We are human and we need health care. These are universal truths. Here’s another one – we are consumers. Consumers who happen to be in a constant state of adapting to new health care protocols. The advent of value-based care over fee-for-service has also seen an emergence of empowered consumers who are not only informed but savvy in their health care decision making. Where do I purchase? From who? How much does it cost? How much can I afford? When do I purchase? What if I need a specialist? The list goes on. Luckily there is an ever-growing group of people and organizations who continue to make the consumer experience streamlined, affordable, and personal. Even in the gravest of scenarios.

Cambia Health Solutions, based in Portland, OR, is one such organization. They are affectionately referred to as “the-100-year-old startup” which is as much a testimony to their legacy as it is their bold insistence on moving the needle. What Cambia does perhaps better than most is Palliative Care. In 2014 they launched their greatest initiative to date – a program that serves patients living with serious illnesses in a new way. Cambia’s approach is to prioritize the person, as well as the experience of their families. Their revised care plans often include a collaboration with the family and reflect physical needs as well as the social and the spiritual.
With over 31 million in financial support from their Foundation, Cambia has been able to create and grow what they call “a shared network of competency” which includes interdisciplinary care teams across hospitals, providers, and regions. And it’s working. Cambia’s Palliative Care program has seen such wild success in Portland, OR that they have expanded across the Northwest and to Utah, Idaho, and into California.
Leading Cambia’s audacious model of radical empathy and exceptional transparency since 2003 is Mark Ganz. He is the son of a doctor and has dedicated his career to the transformation of health care by putting people first. His upbringing as an Eagle Scout taught him to ‘leave your campsite better than you found it’ – an ethos he infuses across all of Cambia’s projects.
Ganz will be headlining Health 2.0’s Annual WinterTech event during JP Morgan week on January 10 in  San Francisco. His presentation will cover how to create seamless health care experiences to meet the needs of consumers, and provide a contextualization for a day’s worth of programming dedicated to the empowered consumer as well as investing and digital therapeutics.
Register for WinterTech today!

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Streamlining Telemedicine Rules a Key to Improving Healthcare Services

U.S. healthcare is immersed in a digital age where patients armed with smartphones and wearables are the consumers and efficiency is both a service and a commodity.

As access to technology expands, payers and providers alike are turning to telemedicine as a cost-effective means of delivering quality care. Patients can connect with specialists in an instant, and providers in different locations can confer on care plans in real time, improving the patient experience while reducing costs.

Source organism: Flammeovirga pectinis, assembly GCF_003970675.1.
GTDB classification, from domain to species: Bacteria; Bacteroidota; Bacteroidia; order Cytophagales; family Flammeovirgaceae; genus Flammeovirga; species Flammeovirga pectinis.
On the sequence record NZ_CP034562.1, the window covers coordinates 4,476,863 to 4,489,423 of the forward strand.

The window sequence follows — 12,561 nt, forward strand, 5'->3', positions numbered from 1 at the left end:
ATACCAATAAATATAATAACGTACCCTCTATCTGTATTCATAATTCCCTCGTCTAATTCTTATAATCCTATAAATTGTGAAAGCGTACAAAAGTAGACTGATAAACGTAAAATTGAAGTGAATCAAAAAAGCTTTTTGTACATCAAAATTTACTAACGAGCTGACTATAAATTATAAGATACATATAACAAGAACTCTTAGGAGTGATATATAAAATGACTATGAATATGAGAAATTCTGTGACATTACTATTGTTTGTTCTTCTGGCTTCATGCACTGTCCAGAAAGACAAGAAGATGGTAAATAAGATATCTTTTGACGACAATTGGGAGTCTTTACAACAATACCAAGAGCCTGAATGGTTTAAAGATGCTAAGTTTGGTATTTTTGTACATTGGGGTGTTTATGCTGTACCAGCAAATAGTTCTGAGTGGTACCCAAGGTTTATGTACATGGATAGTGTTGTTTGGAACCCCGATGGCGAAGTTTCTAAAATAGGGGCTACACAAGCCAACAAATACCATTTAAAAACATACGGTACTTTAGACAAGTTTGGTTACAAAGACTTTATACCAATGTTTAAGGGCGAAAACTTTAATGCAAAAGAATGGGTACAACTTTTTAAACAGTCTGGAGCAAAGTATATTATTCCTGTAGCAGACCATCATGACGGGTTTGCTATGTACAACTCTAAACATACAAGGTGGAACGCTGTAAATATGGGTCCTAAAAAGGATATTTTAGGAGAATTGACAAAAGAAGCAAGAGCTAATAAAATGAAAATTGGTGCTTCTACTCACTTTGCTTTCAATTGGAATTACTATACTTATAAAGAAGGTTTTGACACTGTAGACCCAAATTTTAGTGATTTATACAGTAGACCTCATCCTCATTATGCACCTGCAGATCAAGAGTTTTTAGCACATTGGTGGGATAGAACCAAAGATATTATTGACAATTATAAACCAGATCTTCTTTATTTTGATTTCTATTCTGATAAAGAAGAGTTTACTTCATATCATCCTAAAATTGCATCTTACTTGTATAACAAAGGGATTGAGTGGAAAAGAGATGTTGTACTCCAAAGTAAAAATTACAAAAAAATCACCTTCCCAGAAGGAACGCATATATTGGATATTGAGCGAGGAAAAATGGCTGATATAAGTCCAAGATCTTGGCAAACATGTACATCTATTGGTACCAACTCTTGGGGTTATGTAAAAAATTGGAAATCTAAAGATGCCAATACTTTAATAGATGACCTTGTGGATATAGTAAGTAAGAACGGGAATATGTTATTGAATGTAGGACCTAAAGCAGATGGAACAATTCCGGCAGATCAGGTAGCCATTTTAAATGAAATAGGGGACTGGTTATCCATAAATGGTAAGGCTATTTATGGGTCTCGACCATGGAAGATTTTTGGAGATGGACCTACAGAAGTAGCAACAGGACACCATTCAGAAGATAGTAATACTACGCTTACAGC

Standing in the path of widespread telemedicine adoption is a patchwork of state laws that dictate how services delivered via telemedicine are reimbursed. States with full or robust telemedicine parity have regulations in place that require coverage and reimbursement be comparable to in-person services.

Some states are more advanced than others. Mississippi, for example, perennially scores low on most quality care surveys, yet it is one of the most ardent supporters of telemedicine capabilities. Meanwhile, Massachusetts, a state generally known for innovative healthcare programs, ranks poorly in telemedicine due to a lack of private payer parity regulations.

While all states have some form of Medicaid telemedicine coverage, the level of parity differs when it comes to factors such as types of technologies, patient settings and tertiary care. Rules around telemedicine coverage and reimbursement vary even more widely among states when it comes to commercial payers.

Decision Resources Group tracks telemedicine parity and offers an analysis of commercial payer telemedicine parity performance by state. In addition, several states have legislation pending that would better recognize telemedicine services, and many are also making improvements to parity under their Medicaid programs.

Despite some obstacles and hiccups, telemedicine is a rapidly growing industry. The global market is expected to reach $38 billion by the year 2022. This statistic alone should provide ample incentive for the key players to make sure telemedicine reimbursement is easily attainable while restrictions are greatly minimized.

Chris Silva is a senior analyst at DRG and specializes in information technology, telehealth and big data, among other topics. Follow him on Twitter at @ChrisSilvaDRG

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a href=”; rel=”bookmark”>Why You Should Read Books By Nicholas Nassim Taleb